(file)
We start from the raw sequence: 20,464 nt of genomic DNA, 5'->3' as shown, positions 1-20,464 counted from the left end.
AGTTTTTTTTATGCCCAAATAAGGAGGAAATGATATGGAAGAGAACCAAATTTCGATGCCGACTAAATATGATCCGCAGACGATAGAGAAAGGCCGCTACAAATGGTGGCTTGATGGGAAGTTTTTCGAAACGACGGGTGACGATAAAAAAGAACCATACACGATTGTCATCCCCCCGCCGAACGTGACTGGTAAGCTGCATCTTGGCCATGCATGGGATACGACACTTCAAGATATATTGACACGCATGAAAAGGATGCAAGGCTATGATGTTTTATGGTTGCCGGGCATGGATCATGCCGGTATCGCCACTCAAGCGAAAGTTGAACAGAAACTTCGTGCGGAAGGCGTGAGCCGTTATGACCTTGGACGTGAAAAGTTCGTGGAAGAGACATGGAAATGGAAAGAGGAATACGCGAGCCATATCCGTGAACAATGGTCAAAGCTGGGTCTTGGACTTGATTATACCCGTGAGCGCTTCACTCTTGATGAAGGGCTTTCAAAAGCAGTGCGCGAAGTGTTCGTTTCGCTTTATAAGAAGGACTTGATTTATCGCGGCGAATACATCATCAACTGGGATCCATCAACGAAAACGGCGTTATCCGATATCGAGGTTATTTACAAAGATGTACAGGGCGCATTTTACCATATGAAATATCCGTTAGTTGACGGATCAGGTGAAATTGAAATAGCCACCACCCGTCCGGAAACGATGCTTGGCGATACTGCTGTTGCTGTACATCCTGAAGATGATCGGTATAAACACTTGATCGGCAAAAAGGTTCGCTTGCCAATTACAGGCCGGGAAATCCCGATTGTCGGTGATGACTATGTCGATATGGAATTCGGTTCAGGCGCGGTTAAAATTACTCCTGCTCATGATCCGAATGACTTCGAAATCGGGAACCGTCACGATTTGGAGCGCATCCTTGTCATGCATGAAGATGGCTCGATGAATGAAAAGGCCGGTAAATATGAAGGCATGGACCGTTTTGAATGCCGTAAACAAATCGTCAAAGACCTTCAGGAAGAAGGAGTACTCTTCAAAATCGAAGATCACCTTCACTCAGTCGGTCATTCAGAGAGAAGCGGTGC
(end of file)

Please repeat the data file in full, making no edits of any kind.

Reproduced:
We start from the raw sequence: 20,464 nt of genomic DNA, 5'->3' as shown, positions 1-20,464 counted from the left end.
AGTTTTTTTTATGCCCAAATAAGGAGGAAATGATATGGAAGAGAACCAAATTTCGATGCCGACTAAATATGATCCGCAGACGATAGAGAAAGGCCGCTACAAATGGTGGCTTGATGGGAAGTTTTTCGAAACGACGGGTGACGATAAAAAAGAACCATACACGATTGTCATCCCCCCGCCGAACGTGACTGGTAAGCTGCATCTTGGCCATGCATGGGATACGACACTTCAAGATATATTGACACGCATGAAAAGGATGCAAGGCTATGATGTTTTATGGTTGCCGGGCATGGATCATGCCGGTATCGCCACTCAAGCGAAAGTTGAACAGAAACTTCGTGCGGAAGGCGTGAGCCGTTATGACCTTGGACGTGAAAAGTTCGTGGAAGAGACATGGAAATGGAAAGAGGAATACGCGAGCCATATCCGTGAACAATGGTCAAAGCTGGGTCTTGGACTTGATTATACCCGTGAGCGCTTCACTCTTGATGAAGGGCTTTCAAAAGCAGTGCGCGAAGTGTTCGTTTCGCTTTATAAGAAGGACTTGATTTATCGCGGCGAATACATCATCAACTGGGATCCATCAACGAAAACGGCGTTATCCGATATCGAGGTTATTTACAAAGATGTACAGGGCGCATTTTACCATATGAAATATCCGTTAGTTGACGGATCAGGTGAAATTGAAATAGCCACCACCCGTCCGGAAACGATGCTTGGCGATACTGCTGTTGCTGTACATCCTGAAGATGATCGGTATAAACACTTGATCGGCAAAAAGGTTCGCTTGCCAATTACAGGCCGGGAAATCCCGATTGTCGGTGATGACTATGTCGATATGGAATTCGGTTCAGGCGCGGTTAAAATTACTCCTGCTCATGATCCGAATGACTTCGAAATCGGGAACCGTCACGATTTGGAGCGCATCCTTGTCATGCATGAAGATGGCTCGATGAATGAAAAGGCCGGTAAATATGAAGGCATGGACCGTTTTGAATGCCGTAAACAAATCGTCAAAGACCTTCAGGAAGAAGGAGTACTCTTCAAAATCGAAGATCACCTTCACTCAGTCGGTCATTCAGAGAGAAGCGGTGC